Price optimization, where retailers use data from multiple sources to adjust their prices, is on the rise. The rate at which retailers adjust their prices change by vertical and store, but prices are certainly changing in response to market forces in a way we haven’t seen since John Wanamaker introduced the first price tags in Philadelphia in 1861.
Some of this stems from what we call the “Amazon effect.” Amazon.com changes millions of prices multiple times a day, and in response, retailers of all sizes need to compete. However, there are other forces at play that are driving this change. Namely, the drive for profits, human psychology, and technological advancement.
The Drive for Profits
Retailers know that profits, more than anything else, are what keeps them going. Creating a positive customer experience is important, as are hundreds of other elements, but a business that isn’t profitable won’t stay around too long, even if it fills a critical need and is loved by customers.
Optimized pricing is all about profits, even when it’s reducing prices. Our research indicates that retailers that adopt optimized pricing typically see about a 30 percent increase in revenue and an 11 percent increase in profits. The reason stems from the algorithms and artificial intelligence (AI) which aren’t emotionally connected to prices or tied down to the way things have always been done.
The systems can recognize shifts in supply and demand, as well as competitors’ pricing, and adjust prices accordingly to either maximize profits by increasing the price or saving the sale at a reduced profit by lowering the price.
It might consider the weather, the season, or trends in related products as it adjusts prices, always ensuring that profits are factored into the final price.
Inside the Human Head
For a long time, there was a concern that people wouldn’t accept changing prices at retail. Sure, it was OK for an airline to change its prices every day, but why should a box of spaghetti or a pair of shoes change prices?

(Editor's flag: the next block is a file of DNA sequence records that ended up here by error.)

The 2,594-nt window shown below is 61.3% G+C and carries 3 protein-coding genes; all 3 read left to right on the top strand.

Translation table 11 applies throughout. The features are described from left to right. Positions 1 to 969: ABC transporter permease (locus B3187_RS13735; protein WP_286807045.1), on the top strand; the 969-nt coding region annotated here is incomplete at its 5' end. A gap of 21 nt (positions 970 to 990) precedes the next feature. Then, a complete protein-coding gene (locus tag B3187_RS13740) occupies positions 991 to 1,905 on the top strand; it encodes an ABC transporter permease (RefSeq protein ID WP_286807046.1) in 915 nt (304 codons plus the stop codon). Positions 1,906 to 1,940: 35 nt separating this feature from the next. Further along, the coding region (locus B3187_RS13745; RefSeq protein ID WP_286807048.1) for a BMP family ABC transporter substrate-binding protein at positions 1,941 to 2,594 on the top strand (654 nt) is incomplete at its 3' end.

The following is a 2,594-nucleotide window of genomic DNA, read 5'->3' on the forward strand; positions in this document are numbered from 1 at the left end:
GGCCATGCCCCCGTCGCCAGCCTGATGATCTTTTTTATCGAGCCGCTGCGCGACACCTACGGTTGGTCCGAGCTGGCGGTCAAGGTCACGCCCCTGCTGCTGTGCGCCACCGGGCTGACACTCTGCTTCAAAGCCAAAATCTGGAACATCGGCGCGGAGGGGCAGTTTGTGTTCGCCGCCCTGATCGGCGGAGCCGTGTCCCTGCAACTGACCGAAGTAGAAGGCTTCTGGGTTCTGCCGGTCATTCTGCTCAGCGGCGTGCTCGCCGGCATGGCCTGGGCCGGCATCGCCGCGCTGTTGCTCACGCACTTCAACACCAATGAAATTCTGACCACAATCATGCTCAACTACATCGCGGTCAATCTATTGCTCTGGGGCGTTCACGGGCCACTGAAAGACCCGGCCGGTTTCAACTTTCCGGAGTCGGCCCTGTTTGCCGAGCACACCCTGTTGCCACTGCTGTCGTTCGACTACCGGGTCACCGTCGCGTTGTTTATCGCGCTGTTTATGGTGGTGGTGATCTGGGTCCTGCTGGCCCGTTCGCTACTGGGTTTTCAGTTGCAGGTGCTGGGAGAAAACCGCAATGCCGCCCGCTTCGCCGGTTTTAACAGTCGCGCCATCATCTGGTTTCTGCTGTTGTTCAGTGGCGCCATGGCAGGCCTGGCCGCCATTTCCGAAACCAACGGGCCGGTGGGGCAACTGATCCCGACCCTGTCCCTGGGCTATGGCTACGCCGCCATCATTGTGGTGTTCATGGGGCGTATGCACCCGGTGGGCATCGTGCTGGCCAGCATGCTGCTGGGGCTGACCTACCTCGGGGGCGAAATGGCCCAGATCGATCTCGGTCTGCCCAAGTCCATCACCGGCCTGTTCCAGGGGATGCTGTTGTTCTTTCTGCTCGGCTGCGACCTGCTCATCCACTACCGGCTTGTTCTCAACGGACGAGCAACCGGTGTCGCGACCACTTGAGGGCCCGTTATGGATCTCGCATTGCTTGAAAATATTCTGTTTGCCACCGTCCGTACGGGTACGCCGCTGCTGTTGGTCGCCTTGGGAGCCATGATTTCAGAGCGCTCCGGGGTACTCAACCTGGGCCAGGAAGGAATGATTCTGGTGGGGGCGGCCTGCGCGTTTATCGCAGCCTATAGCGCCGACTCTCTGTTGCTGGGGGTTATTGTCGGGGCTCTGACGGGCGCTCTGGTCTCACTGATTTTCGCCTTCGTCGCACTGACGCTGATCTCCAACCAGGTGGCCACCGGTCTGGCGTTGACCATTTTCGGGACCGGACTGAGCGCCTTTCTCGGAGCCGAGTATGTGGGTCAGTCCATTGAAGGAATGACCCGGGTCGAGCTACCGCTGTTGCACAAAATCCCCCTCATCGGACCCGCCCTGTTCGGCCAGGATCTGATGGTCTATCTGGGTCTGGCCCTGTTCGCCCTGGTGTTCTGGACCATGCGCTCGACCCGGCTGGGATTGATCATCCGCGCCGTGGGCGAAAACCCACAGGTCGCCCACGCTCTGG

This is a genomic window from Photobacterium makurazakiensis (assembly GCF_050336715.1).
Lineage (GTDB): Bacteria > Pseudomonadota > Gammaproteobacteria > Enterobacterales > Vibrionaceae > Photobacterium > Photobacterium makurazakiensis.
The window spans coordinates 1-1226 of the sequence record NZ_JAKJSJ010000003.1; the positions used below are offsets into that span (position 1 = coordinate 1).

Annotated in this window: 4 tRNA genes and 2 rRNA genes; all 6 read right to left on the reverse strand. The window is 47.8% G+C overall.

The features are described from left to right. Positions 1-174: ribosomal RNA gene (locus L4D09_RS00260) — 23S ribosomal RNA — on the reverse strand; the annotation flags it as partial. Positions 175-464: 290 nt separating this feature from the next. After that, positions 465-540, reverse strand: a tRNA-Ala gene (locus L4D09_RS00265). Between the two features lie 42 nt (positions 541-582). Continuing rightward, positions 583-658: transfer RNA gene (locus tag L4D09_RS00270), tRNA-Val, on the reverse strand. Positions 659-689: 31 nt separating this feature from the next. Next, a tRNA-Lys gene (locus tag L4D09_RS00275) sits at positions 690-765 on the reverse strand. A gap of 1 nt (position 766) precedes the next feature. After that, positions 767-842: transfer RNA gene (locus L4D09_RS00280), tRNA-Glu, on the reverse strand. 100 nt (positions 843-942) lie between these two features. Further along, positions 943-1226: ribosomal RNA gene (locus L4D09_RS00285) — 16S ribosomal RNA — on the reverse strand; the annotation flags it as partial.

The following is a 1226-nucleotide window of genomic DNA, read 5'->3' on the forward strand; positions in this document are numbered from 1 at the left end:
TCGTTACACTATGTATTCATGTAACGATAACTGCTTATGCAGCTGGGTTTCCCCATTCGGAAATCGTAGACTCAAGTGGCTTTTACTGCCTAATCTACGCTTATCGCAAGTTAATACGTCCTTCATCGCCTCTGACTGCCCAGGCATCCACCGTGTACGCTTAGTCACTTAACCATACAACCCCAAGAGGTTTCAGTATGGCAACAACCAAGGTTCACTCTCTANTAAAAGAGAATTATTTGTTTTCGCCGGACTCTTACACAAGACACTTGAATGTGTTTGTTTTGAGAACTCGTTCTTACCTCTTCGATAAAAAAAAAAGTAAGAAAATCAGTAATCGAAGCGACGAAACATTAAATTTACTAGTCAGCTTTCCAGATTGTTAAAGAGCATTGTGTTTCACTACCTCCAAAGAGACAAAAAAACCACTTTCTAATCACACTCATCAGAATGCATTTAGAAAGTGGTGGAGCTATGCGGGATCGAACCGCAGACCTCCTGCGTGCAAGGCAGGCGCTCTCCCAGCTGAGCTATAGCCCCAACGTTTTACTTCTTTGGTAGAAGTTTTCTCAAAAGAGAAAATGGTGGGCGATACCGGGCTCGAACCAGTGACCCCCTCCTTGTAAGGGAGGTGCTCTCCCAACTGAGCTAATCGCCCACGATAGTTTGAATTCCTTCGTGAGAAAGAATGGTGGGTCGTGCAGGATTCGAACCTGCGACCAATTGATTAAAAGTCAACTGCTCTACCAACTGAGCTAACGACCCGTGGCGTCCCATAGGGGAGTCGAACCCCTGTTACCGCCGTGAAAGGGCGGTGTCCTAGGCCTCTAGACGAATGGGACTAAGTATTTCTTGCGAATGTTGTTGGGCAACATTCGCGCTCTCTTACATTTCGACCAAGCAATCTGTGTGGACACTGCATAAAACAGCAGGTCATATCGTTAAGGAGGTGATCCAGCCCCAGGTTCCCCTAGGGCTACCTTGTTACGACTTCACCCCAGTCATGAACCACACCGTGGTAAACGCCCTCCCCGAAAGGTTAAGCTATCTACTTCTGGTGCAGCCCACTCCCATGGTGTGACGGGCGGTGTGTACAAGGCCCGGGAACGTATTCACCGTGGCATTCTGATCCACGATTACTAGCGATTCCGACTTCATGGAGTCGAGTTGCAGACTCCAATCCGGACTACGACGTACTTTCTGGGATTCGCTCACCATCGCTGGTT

That’s changed as pricing optimization has made its way throughout public life. In addition to airlines and hotel rooms, as well as the aforementioned Amazon, pricing optimization is everywhere. Surge pricing on ride-sharing applications, flexible prices on toll roads, and sporting events and concerts that change prices based on the timing of the purchase, and in the case of sporting events, the teams or players in the game.
Consumers have acclimated themselves to the flexibility of price, leading to the acceptance of price changes, which do occasionally end up in their favor.
The Changing Tech
For retailers with physical stores, advances in technology have made full pricing optimization possible. For a store with tens of thousands of items, changing prices on an hourly, daily, or even weekly basis wasn’t realistic. The labor costs involved in changing the price tags on that many items wiped out any extra profits.
However, over the last year or so we’ve seen the adoption of technology in this area, which is helping to digitize a previously physical experience.
Electronic shopping labels (ESL) can be synced with the point of sale, enabling uniform price changes that are driven by a pricing optimization platform. Data from computer vision tools, which can identify products on the shelf and enhance inventory tracking, can be used to adjust pricing based on supply and demand.
For those concerned about price changes between taking an item off the shelf and reaching the checkout lane, there are plenty of stores offering scanners to their customers, who can easily take an item off the shelf and scan it to lock in the price.
The time to act is now. Trends are all pointing to increased adoption of optimized pricing through increased ESL orders and other in-store digitalization. Ignoring optimized pricing will put retailers at a decided competitive disadvantage while leaving profits on the table.
Pini Mandel is the CEO and co-founder of QuickLizard, a company that provides AI-powered dynamic pricing technology for e-commerce, brick-and-mortar, and omnichannel retailers.View Original Article